2) Don’t assume purchase equals positive affinity with your brand – understand the choices consumers are looking for. NBC may be inclined to dismiss this “vocal minority” because of the highest viewership ratings for non-US Olympics since Montreal in 1976. But they’re missing the point. The sentiment behind the viewership needs to be appreciated. Just because people are reluctantly consuming your product doesn’t in and of itself means you’re doing a great job. Just ask cable or airline customers forced to accept the only option given. They purchase, but it isn’t building your brand positively. The economics of the games are well understood. Whereas channels such as the BBC are funded by viewers, NBC is funded by advertisers. This suggests then, that while BBC has the permission to program for its primary stakeholders - the viewers, NBC should do the same and optimize for its advertisers. But the ire of viewers stems from not from an incomprehension of the business, but from presumption on the part of NBC that the only way the content can be consumed is in Bob Costas approved bite sized morsels. Consumers today are savvier than ever and want the ability to choose their consumption. Live, unedited stream? Here you go. Prepackaged and efficient in primetime with dramatic commentary? There it is. NBC needs to acknowledge this by offering choices that better reflect the wishes of the viewers.
3) Use social media as market research. Longer term, NBC should recognize the value of social media vehicles as a mechanism for improvement. There have been recent articles of how many companies such as Frito Lay, Sam Adams and Wal-Mart are using social media vehicles like Twitter and Facebook as real time market research vehicles. NBC owns the rights to broadcast the Olympics until 2020. This is a perfect opportunity to listen, learn and modify. Because by the time the next Olympics in Sochi, Russia and Rio, Brazil roll around, we can be sure that if there has been little patience for poorly integrated content today, there will be much less patience in 2 or 4 years from now.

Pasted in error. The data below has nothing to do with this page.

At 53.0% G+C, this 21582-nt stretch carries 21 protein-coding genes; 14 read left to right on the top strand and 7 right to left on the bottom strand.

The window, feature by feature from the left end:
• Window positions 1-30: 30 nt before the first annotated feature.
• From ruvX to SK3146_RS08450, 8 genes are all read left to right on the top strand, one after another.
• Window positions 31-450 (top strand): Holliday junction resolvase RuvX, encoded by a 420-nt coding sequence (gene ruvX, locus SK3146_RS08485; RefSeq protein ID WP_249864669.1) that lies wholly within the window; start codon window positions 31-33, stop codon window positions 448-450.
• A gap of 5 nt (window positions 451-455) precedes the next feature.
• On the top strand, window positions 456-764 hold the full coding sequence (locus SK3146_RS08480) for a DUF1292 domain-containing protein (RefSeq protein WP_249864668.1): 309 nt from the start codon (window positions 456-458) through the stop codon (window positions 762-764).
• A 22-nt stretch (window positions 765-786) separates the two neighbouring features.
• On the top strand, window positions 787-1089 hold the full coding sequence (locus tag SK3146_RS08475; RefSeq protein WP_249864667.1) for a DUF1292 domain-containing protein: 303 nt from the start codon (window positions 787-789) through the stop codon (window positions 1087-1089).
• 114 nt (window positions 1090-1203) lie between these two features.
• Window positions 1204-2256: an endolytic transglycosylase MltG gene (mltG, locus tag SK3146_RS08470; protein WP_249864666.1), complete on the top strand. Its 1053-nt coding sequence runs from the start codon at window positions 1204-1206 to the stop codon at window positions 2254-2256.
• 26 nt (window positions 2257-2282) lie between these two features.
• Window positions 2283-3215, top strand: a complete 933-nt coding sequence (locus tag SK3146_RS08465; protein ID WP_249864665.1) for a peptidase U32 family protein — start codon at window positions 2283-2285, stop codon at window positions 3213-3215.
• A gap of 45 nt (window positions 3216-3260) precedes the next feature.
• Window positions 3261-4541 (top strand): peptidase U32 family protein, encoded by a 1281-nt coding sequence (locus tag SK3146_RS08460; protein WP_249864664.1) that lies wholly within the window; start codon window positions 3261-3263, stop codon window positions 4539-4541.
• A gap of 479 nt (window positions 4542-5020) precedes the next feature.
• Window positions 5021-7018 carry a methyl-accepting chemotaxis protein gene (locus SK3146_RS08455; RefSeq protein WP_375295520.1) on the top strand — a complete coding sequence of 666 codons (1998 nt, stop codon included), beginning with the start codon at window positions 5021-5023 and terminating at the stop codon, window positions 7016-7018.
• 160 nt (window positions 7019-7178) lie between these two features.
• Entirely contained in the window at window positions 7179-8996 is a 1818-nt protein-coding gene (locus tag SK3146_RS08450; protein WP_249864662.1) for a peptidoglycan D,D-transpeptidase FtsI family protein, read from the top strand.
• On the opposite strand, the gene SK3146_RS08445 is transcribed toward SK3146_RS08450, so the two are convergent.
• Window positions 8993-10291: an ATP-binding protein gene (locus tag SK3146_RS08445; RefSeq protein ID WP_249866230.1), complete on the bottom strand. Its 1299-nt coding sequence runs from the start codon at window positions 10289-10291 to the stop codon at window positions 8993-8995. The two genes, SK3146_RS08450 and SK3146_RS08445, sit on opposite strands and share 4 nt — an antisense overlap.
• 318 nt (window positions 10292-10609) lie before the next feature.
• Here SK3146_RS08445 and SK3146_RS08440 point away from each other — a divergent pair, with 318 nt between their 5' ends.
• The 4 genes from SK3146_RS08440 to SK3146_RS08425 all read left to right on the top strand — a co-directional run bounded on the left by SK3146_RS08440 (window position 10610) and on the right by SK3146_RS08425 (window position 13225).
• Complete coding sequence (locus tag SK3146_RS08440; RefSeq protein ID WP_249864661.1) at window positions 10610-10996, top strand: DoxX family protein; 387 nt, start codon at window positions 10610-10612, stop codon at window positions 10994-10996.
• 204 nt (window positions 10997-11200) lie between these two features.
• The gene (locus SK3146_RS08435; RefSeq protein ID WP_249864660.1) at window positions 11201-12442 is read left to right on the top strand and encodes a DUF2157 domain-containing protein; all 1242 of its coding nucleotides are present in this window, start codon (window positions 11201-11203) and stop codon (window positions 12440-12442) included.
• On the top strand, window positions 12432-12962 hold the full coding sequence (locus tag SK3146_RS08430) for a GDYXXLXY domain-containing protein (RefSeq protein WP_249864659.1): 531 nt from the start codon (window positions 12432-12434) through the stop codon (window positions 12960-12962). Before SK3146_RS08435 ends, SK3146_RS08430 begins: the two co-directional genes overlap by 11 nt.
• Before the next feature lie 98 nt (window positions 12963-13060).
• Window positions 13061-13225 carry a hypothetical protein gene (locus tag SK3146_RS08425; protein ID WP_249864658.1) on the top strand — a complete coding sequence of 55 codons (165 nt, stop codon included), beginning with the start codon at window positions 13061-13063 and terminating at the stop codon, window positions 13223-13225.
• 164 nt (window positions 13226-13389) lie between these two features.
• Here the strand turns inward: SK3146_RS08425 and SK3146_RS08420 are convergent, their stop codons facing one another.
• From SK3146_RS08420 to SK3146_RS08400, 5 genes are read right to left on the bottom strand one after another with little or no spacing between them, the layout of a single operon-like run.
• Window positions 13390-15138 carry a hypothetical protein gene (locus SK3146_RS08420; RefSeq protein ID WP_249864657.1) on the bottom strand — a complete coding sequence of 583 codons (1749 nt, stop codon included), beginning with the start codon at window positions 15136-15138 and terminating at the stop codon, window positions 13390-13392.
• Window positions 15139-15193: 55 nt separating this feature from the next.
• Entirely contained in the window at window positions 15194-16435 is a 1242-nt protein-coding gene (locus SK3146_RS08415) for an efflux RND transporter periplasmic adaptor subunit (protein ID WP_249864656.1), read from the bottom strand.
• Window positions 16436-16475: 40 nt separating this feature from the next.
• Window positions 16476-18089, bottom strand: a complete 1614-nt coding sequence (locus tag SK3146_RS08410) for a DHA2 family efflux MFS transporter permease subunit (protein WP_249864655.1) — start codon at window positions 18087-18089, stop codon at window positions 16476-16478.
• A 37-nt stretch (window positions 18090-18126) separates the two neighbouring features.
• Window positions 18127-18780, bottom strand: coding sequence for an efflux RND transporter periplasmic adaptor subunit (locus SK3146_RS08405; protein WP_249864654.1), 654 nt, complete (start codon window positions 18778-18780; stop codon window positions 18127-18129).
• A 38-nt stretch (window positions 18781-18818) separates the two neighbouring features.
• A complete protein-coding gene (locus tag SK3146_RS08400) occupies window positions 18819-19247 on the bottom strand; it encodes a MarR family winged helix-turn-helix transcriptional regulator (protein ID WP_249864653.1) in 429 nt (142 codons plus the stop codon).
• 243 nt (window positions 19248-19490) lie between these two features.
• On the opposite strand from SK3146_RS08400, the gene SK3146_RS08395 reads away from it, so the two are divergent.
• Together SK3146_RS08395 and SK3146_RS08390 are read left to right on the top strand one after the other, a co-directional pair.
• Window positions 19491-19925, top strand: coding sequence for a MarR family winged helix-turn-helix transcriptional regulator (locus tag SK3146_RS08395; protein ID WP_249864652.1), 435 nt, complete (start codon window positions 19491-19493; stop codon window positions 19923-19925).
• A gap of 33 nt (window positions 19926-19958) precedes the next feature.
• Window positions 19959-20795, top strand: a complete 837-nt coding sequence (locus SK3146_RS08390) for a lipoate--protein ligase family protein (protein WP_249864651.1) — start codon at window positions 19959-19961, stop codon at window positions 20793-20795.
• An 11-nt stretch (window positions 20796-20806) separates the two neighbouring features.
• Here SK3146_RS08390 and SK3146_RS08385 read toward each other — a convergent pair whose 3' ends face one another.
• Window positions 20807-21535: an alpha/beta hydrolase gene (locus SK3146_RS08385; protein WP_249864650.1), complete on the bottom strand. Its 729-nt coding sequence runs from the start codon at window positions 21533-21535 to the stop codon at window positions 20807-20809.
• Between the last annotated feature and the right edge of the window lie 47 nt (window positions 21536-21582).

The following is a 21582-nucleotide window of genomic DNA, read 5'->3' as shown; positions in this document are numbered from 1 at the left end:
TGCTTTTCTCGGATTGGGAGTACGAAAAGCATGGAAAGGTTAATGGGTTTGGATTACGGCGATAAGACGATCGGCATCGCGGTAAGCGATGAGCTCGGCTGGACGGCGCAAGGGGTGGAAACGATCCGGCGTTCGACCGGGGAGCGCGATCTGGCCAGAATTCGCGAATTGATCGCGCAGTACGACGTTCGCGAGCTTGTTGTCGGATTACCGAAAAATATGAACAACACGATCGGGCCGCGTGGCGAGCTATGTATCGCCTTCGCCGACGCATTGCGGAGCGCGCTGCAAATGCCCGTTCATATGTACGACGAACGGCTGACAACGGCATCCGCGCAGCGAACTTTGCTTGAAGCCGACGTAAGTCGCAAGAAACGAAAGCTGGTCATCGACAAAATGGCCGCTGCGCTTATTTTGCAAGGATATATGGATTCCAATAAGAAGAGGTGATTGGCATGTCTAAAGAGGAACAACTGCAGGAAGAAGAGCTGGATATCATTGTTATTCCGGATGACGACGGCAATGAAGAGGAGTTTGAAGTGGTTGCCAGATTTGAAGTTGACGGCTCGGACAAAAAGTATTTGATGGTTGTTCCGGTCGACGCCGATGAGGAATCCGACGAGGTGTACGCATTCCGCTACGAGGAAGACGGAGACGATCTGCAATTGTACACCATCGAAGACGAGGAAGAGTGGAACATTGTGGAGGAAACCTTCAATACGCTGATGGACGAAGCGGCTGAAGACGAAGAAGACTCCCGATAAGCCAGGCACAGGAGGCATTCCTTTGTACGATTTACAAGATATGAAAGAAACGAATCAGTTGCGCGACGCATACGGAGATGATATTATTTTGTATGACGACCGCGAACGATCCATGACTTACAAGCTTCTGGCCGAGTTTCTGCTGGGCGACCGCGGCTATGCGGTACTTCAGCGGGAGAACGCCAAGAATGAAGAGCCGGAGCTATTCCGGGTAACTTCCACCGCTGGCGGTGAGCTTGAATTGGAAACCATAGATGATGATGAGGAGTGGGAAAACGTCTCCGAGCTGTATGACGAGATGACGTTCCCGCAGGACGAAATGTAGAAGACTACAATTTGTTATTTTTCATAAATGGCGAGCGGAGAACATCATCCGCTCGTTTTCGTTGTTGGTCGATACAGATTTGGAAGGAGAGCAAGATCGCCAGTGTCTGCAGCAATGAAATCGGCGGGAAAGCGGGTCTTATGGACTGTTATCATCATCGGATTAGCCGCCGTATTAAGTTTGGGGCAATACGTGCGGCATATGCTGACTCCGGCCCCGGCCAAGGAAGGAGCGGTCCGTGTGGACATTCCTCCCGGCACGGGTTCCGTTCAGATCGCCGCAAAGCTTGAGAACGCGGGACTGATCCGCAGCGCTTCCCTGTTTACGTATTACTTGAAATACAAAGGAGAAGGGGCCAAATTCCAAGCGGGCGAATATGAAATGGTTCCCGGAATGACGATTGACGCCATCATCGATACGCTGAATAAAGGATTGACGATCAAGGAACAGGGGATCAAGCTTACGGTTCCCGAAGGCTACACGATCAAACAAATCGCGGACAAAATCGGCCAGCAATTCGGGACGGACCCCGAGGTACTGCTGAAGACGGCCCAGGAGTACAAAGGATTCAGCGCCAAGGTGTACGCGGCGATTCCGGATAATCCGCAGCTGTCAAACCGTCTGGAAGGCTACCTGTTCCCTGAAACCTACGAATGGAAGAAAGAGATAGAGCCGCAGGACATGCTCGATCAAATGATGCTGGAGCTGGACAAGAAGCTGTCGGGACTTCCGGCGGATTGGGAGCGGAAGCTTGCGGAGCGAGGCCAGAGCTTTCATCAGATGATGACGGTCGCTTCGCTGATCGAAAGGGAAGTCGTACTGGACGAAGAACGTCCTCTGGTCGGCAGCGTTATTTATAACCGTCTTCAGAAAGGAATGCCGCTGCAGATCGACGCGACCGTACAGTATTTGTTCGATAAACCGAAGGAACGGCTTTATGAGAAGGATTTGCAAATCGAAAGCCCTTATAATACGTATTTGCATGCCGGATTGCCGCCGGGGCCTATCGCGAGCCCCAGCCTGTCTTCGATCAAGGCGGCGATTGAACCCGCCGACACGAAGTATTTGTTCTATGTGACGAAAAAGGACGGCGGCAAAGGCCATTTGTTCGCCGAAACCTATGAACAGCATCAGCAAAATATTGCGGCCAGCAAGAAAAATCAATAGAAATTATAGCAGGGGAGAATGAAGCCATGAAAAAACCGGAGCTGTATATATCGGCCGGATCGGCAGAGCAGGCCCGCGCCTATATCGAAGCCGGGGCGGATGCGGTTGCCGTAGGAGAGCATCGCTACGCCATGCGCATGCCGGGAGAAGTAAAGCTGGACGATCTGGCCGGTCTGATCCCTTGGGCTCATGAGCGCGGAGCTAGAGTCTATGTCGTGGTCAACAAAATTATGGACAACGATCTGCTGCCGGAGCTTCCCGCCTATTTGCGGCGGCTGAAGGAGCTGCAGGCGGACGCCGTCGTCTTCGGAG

In the end, of course NBC must be mindful of the economics that enables it to exist. But so too must they be aware of the new reality in which they exist. Jeff Jarvis summed it up best on buzzmachine.com when he wrote: “The problem for NBC as for other media is that it is trying to preserve old business models in a new reality. To experiment with alternatives when billions are at stake is risky. But so is not experimenting and not learning when millions of your viewers can complain about you on Twitter."
So though #NBCfail may be the big story that NBC never intended to write, if they truly appreciate the meaning of the Social Games, they’ll learn the lesson within. Because when it comes to digital and social arena, many want to play, but not many can credibly compete, let alone win. NBC has a week to show that in very spirit of the Olympics, they’re willing to learn and get better.